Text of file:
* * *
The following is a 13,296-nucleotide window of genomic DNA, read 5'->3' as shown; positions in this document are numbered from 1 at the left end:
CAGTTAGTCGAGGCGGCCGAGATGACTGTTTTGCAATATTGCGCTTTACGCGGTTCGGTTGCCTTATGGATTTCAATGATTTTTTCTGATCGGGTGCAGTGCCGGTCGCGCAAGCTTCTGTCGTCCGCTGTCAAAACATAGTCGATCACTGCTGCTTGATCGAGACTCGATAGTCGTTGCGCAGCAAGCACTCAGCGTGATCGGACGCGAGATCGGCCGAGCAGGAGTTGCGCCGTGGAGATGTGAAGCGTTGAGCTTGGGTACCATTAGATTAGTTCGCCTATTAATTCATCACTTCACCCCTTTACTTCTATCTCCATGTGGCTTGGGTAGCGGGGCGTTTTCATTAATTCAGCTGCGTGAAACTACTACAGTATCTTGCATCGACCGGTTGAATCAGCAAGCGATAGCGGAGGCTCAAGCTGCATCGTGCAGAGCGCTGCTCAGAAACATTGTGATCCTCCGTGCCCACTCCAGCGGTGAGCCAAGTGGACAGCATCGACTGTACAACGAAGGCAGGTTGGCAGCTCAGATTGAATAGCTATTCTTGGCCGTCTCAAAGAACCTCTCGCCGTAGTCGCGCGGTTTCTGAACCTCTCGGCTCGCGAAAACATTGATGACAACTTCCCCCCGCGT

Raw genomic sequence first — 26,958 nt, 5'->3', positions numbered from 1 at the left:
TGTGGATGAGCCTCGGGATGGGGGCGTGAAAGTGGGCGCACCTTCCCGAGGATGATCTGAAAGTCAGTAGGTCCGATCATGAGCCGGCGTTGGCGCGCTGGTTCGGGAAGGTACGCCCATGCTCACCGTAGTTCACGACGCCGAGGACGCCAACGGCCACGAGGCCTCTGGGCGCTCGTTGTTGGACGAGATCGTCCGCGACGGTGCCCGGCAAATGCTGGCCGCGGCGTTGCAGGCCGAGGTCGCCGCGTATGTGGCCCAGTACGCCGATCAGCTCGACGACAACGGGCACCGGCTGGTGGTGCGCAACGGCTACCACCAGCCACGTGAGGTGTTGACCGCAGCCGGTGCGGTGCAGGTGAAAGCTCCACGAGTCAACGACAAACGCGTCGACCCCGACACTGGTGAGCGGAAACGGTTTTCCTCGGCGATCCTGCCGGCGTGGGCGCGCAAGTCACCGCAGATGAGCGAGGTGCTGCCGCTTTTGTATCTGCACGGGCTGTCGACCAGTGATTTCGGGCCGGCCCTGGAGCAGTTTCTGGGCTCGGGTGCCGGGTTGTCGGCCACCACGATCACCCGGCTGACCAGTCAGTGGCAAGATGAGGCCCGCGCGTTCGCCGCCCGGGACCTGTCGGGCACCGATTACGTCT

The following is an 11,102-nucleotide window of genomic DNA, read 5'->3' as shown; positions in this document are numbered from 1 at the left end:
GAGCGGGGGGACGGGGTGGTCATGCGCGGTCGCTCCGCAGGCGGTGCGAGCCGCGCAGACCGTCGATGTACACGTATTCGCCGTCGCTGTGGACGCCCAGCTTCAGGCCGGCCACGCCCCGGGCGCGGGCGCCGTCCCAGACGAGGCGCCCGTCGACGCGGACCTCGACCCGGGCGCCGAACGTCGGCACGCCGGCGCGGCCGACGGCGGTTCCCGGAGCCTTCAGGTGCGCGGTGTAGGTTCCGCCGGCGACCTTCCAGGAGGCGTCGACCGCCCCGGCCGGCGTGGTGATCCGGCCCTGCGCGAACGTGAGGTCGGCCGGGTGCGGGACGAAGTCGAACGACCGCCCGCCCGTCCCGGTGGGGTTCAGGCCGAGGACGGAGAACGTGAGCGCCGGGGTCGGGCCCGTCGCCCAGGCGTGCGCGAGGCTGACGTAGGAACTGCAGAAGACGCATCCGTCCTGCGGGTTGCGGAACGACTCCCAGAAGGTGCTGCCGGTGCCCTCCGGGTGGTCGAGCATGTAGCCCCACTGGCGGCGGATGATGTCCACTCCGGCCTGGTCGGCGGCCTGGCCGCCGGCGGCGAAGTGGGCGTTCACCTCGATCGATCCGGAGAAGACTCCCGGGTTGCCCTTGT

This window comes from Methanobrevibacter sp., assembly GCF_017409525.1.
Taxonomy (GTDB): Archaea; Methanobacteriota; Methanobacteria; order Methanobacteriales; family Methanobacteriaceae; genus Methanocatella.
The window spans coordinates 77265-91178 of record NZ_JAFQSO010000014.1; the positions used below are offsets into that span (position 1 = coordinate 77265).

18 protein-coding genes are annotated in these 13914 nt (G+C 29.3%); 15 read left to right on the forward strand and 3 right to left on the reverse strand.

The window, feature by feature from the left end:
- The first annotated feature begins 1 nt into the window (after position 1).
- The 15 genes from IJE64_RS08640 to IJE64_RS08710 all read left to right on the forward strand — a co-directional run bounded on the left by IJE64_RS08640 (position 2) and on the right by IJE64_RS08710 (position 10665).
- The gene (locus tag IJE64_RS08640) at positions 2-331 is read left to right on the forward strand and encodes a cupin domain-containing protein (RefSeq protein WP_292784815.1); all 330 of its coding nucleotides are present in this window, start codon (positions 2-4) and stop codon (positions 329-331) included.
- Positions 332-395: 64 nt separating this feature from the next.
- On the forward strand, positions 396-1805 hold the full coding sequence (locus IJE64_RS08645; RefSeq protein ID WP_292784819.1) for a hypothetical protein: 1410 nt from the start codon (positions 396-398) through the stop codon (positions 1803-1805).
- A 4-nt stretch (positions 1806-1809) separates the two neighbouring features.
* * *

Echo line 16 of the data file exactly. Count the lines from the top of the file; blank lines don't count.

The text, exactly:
- On the forward strand, positions 396-1805 hold the full coding sequence (locus IJE64_RS08645; RefSeq protein ID WP_292784819.1) for a hypothetical protein: 1410 nt from the start codon (positions 396-398) through the stop codon (positions 1803-1805).